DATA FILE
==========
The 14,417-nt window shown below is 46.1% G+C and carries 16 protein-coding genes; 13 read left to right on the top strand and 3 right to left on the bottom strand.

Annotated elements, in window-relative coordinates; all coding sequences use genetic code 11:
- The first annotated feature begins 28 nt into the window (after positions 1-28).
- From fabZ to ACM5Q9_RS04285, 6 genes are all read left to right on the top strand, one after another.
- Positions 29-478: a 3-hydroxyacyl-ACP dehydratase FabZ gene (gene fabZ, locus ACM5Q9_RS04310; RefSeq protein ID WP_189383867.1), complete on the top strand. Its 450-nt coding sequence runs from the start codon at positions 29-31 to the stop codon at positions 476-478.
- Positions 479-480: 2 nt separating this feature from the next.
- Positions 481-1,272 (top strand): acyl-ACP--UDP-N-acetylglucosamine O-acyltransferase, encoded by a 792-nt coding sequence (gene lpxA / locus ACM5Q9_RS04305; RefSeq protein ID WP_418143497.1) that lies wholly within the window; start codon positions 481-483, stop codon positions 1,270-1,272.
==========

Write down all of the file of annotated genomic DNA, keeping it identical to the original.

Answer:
The 14,417-nt window shown below is 46.1% G+C and carries 16 protein-coding genes; 13 read left to right on the top strand and 3 right to left on the bottom strand.

Annotated elements, in window-relative coordinates; all coding sequences use genetic code 11:
- The first annotated feature begins 28 nt into the window (after positions 1-28).
- From fabZ to ACM5Q9_RS04285, 6 genes are all read left to right on the top strand, one after another.
- Positions 29-478: a 3-hydroxyacyl-ACP dehydratase FabZ gene (gene fabZ, locus ACM5Q9_RS04310; RefSeq protein ID WP_189383867.1), complete on the top strand. Its 450-nt coding sequence runs from the start codon at positions 29-31 to the stop codon at positions 476-478.
- Positions 479-480: 2 nt separating this feature from the next.
- Positions 481-1,272 (top strand): acyl-ACP--UDP-N-acetylglucosamine O-acyltransferase, encoded by a 792-nt coding sequence (gene lpxA / locus ACM5Q9_RS04305; RefSeq protein ID WP_418143497.1) that lies wholly within the window; start codon positions 481-483, stop codon positions 1,270-1,272.